#22 – Take a Cooking Class

My mother would tell you that I learned to cook when she sat me up on the countertop as a kid and had me watch as she prepped the family dinners.  No, I wasn’t sitting in some kind of specialty made countertop foam enclosed baby chair.  I was there near the knives, the flames and the bubbling oil.  Cause back when I was a kid…etc, etc…get off my lawn and so on and so forth.

It is true though.  I first learned to cook by hanging out with my Mom in the kitchen.  She, in turn, learned to cook from my Grandmother.  Now, this is when things get a bit odd.  We’re a German-Irish family.  Two cultures whose list of great cuisine could fill, well, a pamphlet, I suppose.  But, that wasn’t the stuff I grew up learning to cook for the most part.  See, my family comes from what was once an Italian neighborhood in the Bronx.  While she was living in a big ole apartment building, all the little Italian grandmothers took pity on my newly married obviously-she-can’t-cook-she’s-not-from-the-old-country Grandma.  This is all just a round about way of saying that I learned to cook Italian.  We have rather closely guarded family recipes for things like Irish Soda Bread and Corned Beef, but these are more the “heavy artillery” when it’s a certain holiday in March.

The point is, I’ve been doing this awhile and, honestly, I’m pretty good at it.  But, the one thing that I haven’t ever done is take a formal cooking class, so it was time.

Meet Nikki.

Say "hi" to a few dozen people, Nik.

Nik is a friend from MATPRA who learned about my list and ended up creating one of her own.  As it turns out, we both had “Go to a cooking class” and figured it would be fun to find one together, which is how we ended up at La Cucina at The Market deep in Philadelphia’s Reading Terminal Market.

I don’t cook much French cuisine and Nik doesn’t cook much more than chicken breasts and egg whites, so this was bound to be at least some kind of experience.

On the menu:

  • Gougere (translation: baked cheese puff)
  • Supreme de volaille a blanc (translation: chicken in butter and cream)
  • Tarte Tatinn (translation: apple upside-down pie)

Each student was given their own little set up.  A nice big, sharp knife, an apron and a towel that we were instructed on how to wear and “my, my someone isn’t wearing their towel correctly, tsk tsk.”  Right.  Lady, I’m a hoopy frood who always knows where his towel is at, so back off.

Second “issue” with the class: Lack. Of. Wine.

She noticed sharp knives and no wine.

Oh sure, there were wine glasses which gave the impression that we might sip upon mashed and fermented grapes, but no no.  This is when I almost lost Nikki.  That there was no wine to be had at a French cooking class rankled something inside her.  I’m not even talking about pounding back bottles of Bordeaux, just something to sip on while we watch what was rather rapidly going from class to demonstration.

I made her help.

“Here, have some ice water, it’ll have to do.”  AWESOME.

I’ll save you a foodie/writer’s descriptions of each thing and just hit you with some pictures.

Egg washing the gougere.

Delicious little cheese pouf (French: I don't speak it)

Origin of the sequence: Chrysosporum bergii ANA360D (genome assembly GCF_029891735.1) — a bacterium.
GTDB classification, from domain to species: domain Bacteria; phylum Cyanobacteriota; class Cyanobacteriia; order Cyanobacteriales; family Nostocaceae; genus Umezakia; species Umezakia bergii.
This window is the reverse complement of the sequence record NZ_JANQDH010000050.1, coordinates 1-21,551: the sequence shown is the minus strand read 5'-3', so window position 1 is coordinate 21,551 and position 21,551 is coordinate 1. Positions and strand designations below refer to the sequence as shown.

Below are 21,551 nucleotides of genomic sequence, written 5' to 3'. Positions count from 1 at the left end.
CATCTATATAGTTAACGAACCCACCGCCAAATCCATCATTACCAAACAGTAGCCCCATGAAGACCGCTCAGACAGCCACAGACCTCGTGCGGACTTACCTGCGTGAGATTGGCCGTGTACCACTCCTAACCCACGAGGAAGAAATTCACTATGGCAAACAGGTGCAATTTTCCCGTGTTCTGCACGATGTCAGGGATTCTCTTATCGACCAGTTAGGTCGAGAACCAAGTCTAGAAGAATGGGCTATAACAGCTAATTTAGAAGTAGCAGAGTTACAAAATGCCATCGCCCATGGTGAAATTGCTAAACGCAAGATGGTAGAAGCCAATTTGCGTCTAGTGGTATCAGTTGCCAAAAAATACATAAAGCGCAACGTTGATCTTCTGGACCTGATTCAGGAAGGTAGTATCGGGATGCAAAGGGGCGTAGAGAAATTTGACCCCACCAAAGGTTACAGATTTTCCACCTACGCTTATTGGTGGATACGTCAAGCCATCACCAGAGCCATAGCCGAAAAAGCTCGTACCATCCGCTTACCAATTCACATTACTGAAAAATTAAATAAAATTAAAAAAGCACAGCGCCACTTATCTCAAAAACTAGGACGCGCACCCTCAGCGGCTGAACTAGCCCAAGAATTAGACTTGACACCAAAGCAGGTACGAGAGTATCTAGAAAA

Apple tarte, waiting to be flipped and consumed.

I don’t have a picture of the chicken dish because it was white on an equally white plate and thus photographed like blaaaah (also, I was busy eating other things).  The chicken was tasty though; I’ll give them that.  Of course, if you soaked my sandal in a stick of butter and half a cup of heavy cream it would be tasty too.

Overall thoughts on the class? I would have liked it to be a bit more hands on versus standing there watching, but I think that’s just because I learn by failing spectacularly in the kitchen.  Ask Chelsea about the time I launched the majority of a whole roast chicken across the kitchen in frustration.  Roast chickens, by the way, are not aerodynamically sound.  Little heads up for ya there.

As a nice cap to the day, we ended up finding our way to a French Bistro (topical!) just off of Rittenhouse Square.  While there we put back some delicious Moules Frites (mussels and French fries) and, I love this, macaroni gratin.  It’s macaroni and cheese, you beret wearing bastards.

Oh, and we finally got a few drinks into our hands and all was well with the world.

Bone Appetite.

That’s right?  Yea?  Close enough.

#22 – Take a Cooking Class:  DONE.

3 Responses to “#22 – Take a Cooking Class”

  1. Nikki May 12, 2011 at 5:33 pm #

    Thanks, Steve! I actually picked up dry vermouth and lots of butter and heavy cream at the store this week. I might try the chicken dish this week. Only, I’ll be drinking wine while cooking! :)

  2. Rachael Norman June 2, 2011 at 3:58 pm #

    I really want to take a cookery class, but I have to agree – no wine at a French cookery class…that’s just not right! Maybe I’d better pick a different cuisine! :)

    P.s. Nice Hitchhiker’s reference there!

    • SZimmermann June 3, 2011 at 10:57 am #

      To this day, I still find it rather unbelievable. I have since made up for it though, trust in that.

      And, so far you’re the only one to catch the Hitchhiker’s reference and comment on it. Well done!

Leave a Reply